King Robert's role as  protector reaped him great prestige and riches in the form of subsidies from Florence and other Guelph communes. Robert and, consequently, Naples had opportunity to develop in status and wealth. In the course of his reign he also became indebted to some of the most illustrious  Florentine bankers, repaying them in kind with import permits, and mortgage rights on income from taxes and import duties.

Funds were made available for an invasion of Sicily but the landing carried out in 1314 failed so abysmally that several years were to pass before anyone seriously thought of another attempt, especially as Robert had to concern himself with further troubles from the north, this time in the form of Ludwig of Bavaria, a new manifestation of the Ghibellin party's determination to have a new Holy Roman Emperor.

By the time of his death at the beginning of 1343, Robert had established himself a superb reputation. "The wise King Robert", "the new Solomon", "the peace-maker of Italy" may have failed to live up to the hopes of those who thought he might achieve the unification of Italy, but he had built largely on those advantages established by the first two Angevin Kings. Naples was now beginning to look like a mediaeval capital due to the splendid buildings and monuments bestowed by these monarchs, who freely availed themselves of craftsmen and artists from the great artistic centres of mediaeval Italy. Many traders and craftsmen from other Italian states and overseas had also set up operations in and around the capital city, adding to its vitality.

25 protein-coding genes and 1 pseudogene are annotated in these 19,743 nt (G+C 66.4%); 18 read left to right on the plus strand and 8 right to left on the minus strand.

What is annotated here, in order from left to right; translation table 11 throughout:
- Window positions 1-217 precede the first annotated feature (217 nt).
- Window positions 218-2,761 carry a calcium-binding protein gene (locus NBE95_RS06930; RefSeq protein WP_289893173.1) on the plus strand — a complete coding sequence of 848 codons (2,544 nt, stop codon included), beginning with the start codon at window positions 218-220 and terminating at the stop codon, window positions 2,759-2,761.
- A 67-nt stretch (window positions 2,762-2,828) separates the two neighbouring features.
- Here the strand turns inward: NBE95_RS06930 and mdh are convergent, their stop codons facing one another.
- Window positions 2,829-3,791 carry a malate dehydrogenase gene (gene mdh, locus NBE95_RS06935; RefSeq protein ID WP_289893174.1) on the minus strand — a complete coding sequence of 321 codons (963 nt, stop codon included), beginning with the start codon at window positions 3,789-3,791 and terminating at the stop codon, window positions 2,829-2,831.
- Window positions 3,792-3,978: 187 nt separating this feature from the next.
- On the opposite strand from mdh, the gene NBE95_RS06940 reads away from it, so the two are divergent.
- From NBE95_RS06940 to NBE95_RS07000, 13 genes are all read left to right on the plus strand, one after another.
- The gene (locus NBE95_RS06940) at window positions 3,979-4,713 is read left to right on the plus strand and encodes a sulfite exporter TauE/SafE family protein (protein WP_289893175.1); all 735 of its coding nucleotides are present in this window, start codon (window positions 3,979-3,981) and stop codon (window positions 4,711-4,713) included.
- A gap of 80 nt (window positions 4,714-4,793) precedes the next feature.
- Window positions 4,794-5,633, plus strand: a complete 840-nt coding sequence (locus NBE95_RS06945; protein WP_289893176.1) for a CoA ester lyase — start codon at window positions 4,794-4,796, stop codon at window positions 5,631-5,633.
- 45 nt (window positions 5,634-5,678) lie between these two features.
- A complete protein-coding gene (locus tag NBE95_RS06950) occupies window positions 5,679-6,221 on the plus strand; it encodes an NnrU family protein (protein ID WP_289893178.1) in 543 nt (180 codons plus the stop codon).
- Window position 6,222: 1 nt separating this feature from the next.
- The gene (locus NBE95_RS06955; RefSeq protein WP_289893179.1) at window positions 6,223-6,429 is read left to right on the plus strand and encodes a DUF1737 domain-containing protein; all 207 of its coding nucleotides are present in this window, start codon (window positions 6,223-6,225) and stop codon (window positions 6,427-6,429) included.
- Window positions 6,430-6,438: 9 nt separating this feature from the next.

Within the reigns of these three kings, building had begun or was nearing completion on some of Naples most important monuments, including Maschio Angioino (greatly modified in mid-15th century), the Church of Saint Eligio, The Duomo, San Lorenzo, Santa Chiara (location of Robert's magnificent funeral monument) and San Martino. Indeed, much of the splendour of medieval (and modern) Naples stems from the first part of the Angevin rule, and although kings and queens of the line were to rule until the end of the century, it was of these kings, and Robert in particular, that writers and historians would continue to write longingly about for the next century — harking back to the days of Robert the Wise, when Petrach was presenting himself before the King, and Boccaccio was wandering around the Court, spurning his native Florence, "devoured by innumerable cares" for the inspiration of "happy, peaceful, generous and magnificent Naples".

 [go to part 2]